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Nissan CEO told to go, COO appointed as interim chief

Pressure has mounted on Hiroto Saikawa, given the company's poor peformance and its strained ties with Renault. Profits have tumbled to an 11-year low and prompted hefty job cuts.


NISSAN chief executive Hiroto Saikawa will step down next week, the company's board said on Monday, amid accusations of financial irregularities in the car-maker, which is still reeling from the arrest and ouster of its former boss Carlos Ghosn.

Yasushi Kimura, chair of the board of directors, told reporters: "After the board discussion, the board asked Mr Saikawa to step down from the CEO position. Mr Saikawa has accepted this."

The current chief operating officer, Yasuhiro Yamauchi, takes over as acting CEO on Sept 16, when Mr Saikawa officially leaves, added Mr Kimura.

According to reports in the local media on Monday, Mr Saikawa is suspected of improperly adding 47 million yen (S$607,000) to his compensation by altering the terms of a bonus.

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Another board member, Motoo Nagai, said that there was "no illegality" to what Mr Saikawa did, but that he should not have delegated elements of his pay to another executive.

"At the end of the day, the operation which should have been carried out by the president himself was carried out, delegated to others, which is a violation of the rules," said Mr Nagai.

Mr Saikawa apologised last week for the payment, while denying any wrongdoing.

"I left the issue to someone else so I had thought it was dealt with in an appropriate manner," he told reporters.

Meanwhile, moves are underway at Nissan to discuss his potential successors, said a source.

While Mr Saikawa had told some executives of his intention to step down, the timing of his departure was decided by the company's nomination committee, which is also discussing the shortlist of his potential successors.

Mr Saikawa admitted last week to being improperly overpaid and violating internal procedures. The admission, which followed an internal investigation, has pitched Nissan into fresh crisis and appears to have accelerated the search for a replacement.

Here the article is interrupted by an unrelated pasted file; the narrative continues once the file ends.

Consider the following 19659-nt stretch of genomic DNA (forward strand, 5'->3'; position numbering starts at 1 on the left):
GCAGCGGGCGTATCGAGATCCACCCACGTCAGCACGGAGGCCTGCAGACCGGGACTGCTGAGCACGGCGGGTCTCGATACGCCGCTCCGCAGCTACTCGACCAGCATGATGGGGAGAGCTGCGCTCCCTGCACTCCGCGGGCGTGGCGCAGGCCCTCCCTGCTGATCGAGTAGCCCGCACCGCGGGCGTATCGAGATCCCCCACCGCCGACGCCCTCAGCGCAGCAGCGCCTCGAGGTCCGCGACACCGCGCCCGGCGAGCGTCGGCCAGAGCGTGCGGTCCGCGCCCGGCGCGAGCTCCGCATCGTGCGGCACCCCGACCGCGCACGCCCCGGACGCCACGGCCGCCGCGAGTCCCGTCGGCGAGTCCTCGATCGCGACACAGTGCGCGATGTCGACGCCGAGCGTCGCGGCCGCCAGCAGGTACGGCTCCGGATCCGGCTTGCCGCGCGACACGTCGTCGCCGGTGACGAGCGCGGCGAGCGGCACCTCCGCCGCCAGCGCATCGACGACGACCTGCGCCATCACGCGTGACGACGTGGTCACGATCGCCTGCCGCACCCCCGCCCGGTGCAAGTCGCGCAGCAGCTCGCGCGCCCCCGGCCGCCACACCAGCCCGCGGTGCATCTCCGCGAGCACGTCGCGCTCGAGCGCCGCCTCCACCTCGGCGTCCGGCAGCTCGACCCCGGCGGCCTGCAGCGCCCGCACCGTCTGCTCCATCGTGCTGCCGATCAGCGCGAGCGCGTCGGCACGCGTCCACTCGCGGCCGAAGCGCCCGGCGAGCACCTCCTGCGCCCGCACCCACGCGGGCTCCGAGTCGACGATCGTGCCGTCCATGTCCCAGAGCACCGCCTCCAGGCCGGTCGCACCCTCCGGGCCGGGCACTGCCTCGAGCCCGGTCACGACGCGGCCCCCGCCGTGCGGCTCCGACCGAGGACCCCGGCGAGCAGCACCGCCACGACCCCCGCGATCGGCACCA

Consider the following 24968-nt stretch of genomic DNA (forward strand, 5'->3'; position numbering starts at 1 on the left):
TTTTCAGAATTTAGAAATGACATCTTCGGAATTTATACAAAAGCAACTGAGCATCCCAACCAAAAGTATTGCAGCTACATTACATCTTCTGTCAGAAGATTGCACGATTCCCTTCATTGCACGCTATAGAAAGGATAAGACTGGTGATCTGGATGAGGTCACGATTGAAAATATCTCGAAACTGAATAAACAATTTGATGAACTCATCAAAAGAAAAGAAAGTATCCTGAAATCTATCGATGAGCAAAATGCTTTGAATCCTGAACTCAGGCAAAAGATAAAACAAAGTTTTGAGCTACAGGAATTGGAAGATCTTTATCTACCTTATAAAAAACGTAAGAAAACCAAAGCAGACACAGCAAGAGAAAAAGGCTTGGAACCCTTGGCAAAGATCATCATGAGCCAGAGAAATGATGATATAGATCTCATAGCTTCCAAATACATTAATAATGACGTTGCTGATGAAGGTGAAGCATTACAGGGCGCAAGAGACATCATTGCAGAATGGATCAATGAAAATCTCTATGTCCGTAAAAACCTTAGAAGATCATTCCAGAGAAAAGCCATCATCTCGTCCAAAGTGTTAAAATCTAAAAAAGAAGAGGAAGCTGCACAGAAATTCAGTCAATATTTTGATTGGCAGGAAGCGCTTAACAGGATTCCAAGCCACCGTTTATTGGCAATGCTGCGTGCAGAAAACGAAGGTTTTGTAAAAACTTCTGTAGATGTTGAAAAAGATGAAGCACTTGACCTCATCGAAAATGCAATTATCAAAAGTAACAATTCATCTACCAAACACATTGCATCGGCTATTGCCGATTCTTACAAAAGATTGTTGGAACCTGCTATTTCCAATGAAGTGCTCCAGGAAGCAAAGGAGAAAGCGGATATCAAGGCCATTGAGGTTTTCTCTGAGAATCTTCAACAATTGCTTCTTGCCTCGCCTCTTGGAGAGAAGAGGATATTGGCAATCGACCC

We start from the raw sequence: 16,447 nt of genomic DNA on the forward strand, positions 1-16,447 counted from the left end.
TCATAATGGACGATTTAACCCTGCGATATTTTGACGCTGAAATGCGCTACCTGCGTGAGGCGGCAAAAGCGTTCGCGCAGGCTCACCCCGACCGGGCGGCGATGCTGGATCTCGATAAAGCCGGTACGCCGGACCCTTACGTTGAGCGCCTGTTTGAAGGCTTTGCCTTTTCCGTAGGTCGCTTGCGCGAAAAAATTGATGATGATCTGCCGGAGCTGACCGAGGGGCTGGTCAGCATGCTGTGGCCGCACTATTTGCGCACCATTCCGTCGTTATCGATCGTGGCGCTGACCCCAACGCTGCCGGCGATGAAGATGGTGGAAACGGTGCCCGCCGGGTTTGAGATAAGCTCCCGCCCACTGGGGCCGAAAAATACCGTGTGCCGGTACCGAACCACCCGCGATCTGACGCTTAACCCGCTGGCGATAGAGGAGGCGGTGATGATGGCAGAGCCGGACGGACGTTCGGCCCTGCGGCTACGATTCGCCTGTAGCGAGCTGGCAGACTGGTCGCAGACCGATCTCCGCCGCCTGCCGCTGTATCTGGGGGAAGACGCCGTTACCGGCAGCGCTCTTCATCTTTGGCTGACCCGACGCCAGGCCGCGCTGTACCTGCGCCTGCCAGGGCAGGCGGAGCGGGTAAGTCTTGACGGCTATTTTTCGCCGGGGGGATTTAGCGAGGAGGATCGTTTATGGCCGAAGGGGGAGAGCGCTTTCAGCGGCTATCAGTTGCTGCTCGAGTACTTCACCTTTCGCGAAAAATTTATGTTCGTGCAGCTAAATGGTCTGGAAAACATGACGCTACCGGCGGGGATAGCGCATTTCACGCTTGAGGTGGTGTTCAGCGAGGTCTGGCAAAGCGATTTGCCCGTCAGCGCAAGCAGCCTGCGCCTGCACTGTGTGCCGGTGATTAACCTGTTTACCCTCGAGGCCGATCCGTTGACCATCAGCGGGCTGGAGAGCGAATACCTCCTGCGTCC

His successor will inherit a company that has been battered by last year's arrest and subsequent ouster of Mr Ghosn. Ties with top shareholder Renault have been deeply strained, casting doubt on the future of the Franco-Japanese auto-making alliance.

The nomination committee, established in June to find a successor, is made up of six company outsiders, including Renault chairman Jean-Dominique Senard. It has drawn up a list of more than 10 possible candidates, an alliance source told Reuters.

Those on the list include Jun Seki, tasked with Nissan's performance recovery, chief competitive officer Yasuhiro Yamauchi and Makoto Uchida, chairman of Nissan's management committee in China, said the alliance source, who also spoke on condition of anonymity.

Mr Saikawa earlier told reporters that he wanted to "pass the baton" to the next generation as soon as possible, the Nikkei newspaper and other media outlets reported. He had previously made similar comments when asked about his future at the auto-maker.

Pressure has mounted on him, given the company's poor performance and strained ties with Renault. Profits have tumbled to an 11-year low and prompted hefty job cuts.

The search and vetting process would likely take about six months as the committee is considering both Japanese and non-Japanese candidates for the role, a third person with knowledge of the issue previously told Reuters.

For investors, a key question will be how Mr Saikawa's successor steers the alliance with Renault. AFP, REUTERS

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